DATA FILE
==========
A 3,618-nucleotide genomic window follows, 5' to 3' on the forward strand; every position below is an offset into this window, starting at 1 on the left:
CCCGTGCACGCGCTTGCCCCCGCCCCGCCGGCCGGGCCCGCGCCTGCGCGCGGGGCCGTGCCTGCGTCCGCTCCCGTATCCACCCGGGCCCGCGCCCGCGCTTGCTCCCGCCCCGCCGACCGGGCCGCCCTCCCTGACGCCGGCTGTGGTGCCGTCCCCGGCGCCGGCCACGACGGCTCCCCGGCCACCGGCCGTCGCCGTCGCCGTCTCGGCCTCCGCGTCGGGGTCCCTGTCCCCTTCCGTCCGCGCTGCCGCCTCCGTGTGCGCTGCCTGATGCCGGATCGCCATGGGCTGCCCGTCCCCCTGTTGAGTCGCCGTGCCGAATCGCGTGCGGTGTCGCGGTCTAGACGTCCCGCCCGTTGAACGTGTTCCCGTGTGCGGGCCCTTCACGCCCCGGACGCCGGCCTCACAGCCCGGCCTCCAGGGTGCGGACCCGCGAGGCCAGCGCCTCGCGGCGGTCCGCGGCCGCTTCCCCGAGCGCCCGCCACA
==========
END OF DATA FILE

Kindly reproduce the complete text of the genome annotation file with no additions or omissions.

A 3,618-nucleotide genomic window follows, 5' to 3' on the forward strand; every position below is an offset into this window, starting at 1 on the left:
CCCGTGCACGCGCTTGCCCCCGCCCCGCCGGCCGGGCCCGCGCCTGCGCGCGGGGCCGTGCCTGCGTCCGCTCCCGTATCCACCCGGGCCCGCGCCCGCGCTTGCTCCCGCCCCGCCGACCGGGCCGCCCTCCCTGACGCCGGCTGTGGTGCCGTCCCCGGCGCCGGCCACGACGGCTCCCCGGCCACCGGCCGTCGCCGTCGCCGTCTCGGCCTCCGCGTCGGGGTCCCTGTCCCCTTCCGTCCGCGCTGCCGCCTCCGTGTGCGCTGCCTGATGCCGGATCGCCATGGGCTGCCCGTCCCCCTGTTGAGTCGCCGTGCCGAATCGCGTGCGGTGTCGCGGTCTAGACGTCCCGCCCGTTGAACGTGTTCCCGTGTGCGGGCCCTTCACGCCCCGGACGCCGGCCTCACAGCCCGGCCTCCAGGGTGCGGACCCGCGAGGCCAGCGCCTCGCGGCGGTCCGCGGCCGCTTCCCCGAGCGCCCGCCACA